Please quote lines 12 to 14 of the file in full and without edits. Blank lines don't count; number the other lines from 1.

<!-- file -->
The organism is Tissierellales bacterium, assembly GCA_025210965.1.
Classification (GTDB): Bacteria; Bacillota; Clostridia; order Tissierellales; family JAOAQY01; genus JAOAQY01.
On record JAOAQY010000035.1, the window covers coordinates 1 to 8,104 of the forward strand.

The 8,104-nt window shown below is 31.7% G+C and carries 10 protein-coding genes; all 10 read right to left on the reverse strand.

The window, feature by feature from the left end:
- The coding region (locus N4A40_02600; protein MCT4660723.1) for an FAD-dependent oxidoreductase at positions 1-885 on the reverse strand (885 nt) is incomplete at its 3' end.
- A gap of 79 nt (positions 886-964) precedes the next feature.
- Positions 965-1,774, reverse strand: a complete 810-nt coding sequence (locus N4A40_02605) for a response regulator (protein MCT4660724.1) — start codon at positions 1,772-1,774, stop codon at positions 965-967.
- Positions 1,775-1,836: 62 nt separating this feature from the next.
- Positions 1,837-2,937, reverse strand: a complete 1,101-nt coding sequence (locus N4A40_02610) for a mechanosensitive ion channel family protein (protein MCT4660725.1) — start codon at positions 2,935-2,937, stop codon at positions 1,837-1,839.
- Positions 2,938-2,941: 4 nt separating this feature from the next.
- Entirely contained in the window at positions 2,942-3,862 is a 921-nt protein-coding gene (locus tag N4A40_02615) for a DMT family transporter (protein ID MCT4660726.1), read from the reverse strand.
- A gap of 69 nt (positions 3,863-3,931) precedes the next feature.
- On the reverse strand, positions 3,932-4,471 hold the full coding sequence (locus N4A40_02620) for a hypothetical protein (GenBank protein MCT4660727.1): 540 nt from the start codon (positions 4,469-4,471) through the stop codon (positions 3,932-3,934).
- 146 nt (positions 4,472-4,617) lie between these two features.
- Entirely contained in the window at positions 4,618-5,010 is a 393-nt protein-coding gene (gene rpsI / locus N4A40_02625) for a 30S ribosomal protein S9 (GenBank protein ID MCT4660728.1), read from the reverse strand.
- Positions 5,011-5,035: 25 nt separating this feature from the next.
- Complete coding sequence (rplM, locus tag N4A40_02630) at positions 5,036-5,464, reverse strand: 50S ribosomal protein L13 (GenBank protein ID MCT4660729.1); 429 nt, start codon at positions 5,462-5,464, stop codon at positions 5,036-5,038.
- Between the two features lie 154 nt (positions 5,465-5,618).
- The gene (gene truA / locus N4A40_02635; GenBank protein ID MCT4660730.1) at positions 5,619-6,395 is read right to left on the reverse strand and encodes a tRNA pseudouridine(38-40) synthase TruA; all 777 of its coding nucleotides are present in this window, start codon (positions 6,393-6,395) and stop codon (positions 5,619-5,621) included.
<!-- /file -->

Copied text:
- Entirely contained in the window at positions 2,942-3,862 is a 921-nt protein-coding gene (locus tag N4A40_02615) for a DMT family transporter (protein ID MCT4660726.1), read from the reverse strand.
- A gap of 69 nt (positions 3,863-3,931) precedes the next feature.
- On the reverse strand, positions 3,932-4,471 hold the full coding sequence (locus N4A40_02620) for a hypothetical protein (GenBank protein MCT4660727.1): 540 nt from the start codon (positions 4,469-4,471) through the stop codon (positions 3,932-3,934).